> This is not a matter of DT-bashing as much as it is (i) my sentimental
> preference for older, more freestyle attitudes toward the resolution
> of issues open to Talmudic debate, and (ii) my deep distrust of the
> intersection between religion and state politics, which, I believe,
> ultimately pollutes both.

Is it possible that DT as a way of thinking in uniform fashion about
issues that are not specifically Torah related became prevalent at a
time when mass media, ease of communication, and massive population
shifts upset the communal structure of the Torah observant community
so much that people were willing to forgo the more freewheeling debate
one might have seen as late as the early 20th century for a sense of
security? Jew have suffered persecution at many times in their history,
but the various immigration movements, both to Israel and the US, were
really rather unprecedented in the previous 1500 years. And it would not
have mattered earlier that the CI insisted on this kind of approach,
because it would have taken much longer for anybody to find out what
he was saying! So the rise of DT can be linked to the confluence of
a number of sociological phenomena. And that does not even take into
account the rising political power of various Jewish organizations in
Europe between the wars.

Jordan Hirsch

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Date: Thu, 3 Jan 2002 02:31:23 EST
From: Phyllostac@aol.com
gedolim, da'as Torah & etc. - a framework for study

I will not quote R. AF's lengthy fine post in order to save space...

Here are some comments -

I recently listened to an informative address on the topic of
'daas Torah' by Rabbi Dr. David Berger. I found it in the fine
collection of real audio lectures offered at www.judaic.org (go to
http://www.judaic.org/lectures/lectures.htm). I didn't listen to it
all at once, didn't know that I would be writing about it here now in
addition to the fact that I was tired and dozed off a bit during the
listening....so I cannot give over all of it at the moment. However, I
will mention the following points that I recall R. Berger shlit"a making,
and anyone who is interested can listen to it themselves (perhaps someone
will want to transcribe the lecture or summarize it later after listening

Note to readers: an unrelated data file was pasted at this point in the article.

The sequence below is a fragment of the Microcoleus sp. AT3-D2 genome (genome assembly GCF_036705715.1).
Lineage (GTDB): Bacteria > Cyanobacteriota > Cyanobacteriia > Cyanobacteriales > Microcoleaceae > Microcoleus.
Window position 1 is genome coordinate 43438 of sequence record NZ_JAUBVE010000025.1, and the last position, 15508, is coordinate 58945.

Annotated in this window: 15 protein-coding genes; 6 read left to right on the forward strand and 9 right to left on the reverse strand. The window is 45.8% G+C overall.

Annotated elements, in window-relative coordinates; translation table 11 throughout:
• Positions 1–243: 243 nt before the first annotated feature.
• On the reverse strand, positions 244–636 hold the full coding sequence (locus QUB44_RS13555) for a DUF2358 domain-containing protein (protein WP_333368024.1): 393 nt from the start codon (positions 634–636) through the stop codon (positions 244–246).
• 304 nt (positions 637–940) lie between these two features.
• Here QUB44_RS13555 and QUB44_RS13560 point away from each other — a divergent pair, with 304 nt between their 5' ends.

to the recording).

In discussing 'lo sosur mikol...yomin usimol', upon which Chaza"l
comment 'afilu im yomru lach al yemin shehu semol vial simol shehu
yemin' - he commented that there are different ways of understanding
this. Some seem to believe that it means there is a sort of 'Rabbinical
infallibility' (btw - [lihavdil!] IIRC the Roman Catholic doctrine of
'papal infallibility' was only accepted around 1870 C.E. - I think
some may have broken with the Catholic church because of it - I wonder
if there might be any connection between the fact that the Catholic
doctrine of papal infallibility is so modern and the somewhat similar
[lihavdil!] doctrine accepted by some Orthodox Jews today is of similar
vintage. Perhaps something in the modern situation brought about the
need for such a doctrine?). Others however see it solely as a practical
necessity in order to keep Klal Yisroel together (IIRC he cited the
sefer haChinuch on the mitzvoh as saying that it was better to have some
central binding authority, even if it might make a mistake once in a
while, rather than have no authority (and hence no unity).

IIRC, he also mentioned something along the following lines....

Some think that 'daas Torah' means that a (unbiased) 'godol' will have the
correct and superior position always, on any issue. He stated though, that
Rav Aharon Lichtenstein had taken a more nuanced position - IIRC along
the following lines - that being that a genuine 'godol' is so immersed in
Torah, chochmah, etc., it is likely that he will have a superior and wiser
position than others.....based on that....so it would be only reasonable
to tap into that wisdom if possible.....However, that is not the same
as saying that such a person is always 100% correct and infallible....

Also, it is worthy to note and repeat something that I heard from Rav
Elozor Meir Teitz shlit"a. I heard it from his mouth (mipihem vilo mipi
kisovom - maybe if that rule re evidence in Jewish courts were applied
to other matters, e.g. learning from gedolim, etc., alot of confusion
would be averted) last year in Queens, NY.

He recalled that years ago, the expression 'daas Torah' was used
differently than it is used by many today. He said that when he was
younger (e.g. in Telshe Yeshiva - esp. in Telshe?) it was used to mean
that a (each presumably) person should work on themselves spiritually
to make their daas into a 'daas Torah' (this seems to be more of a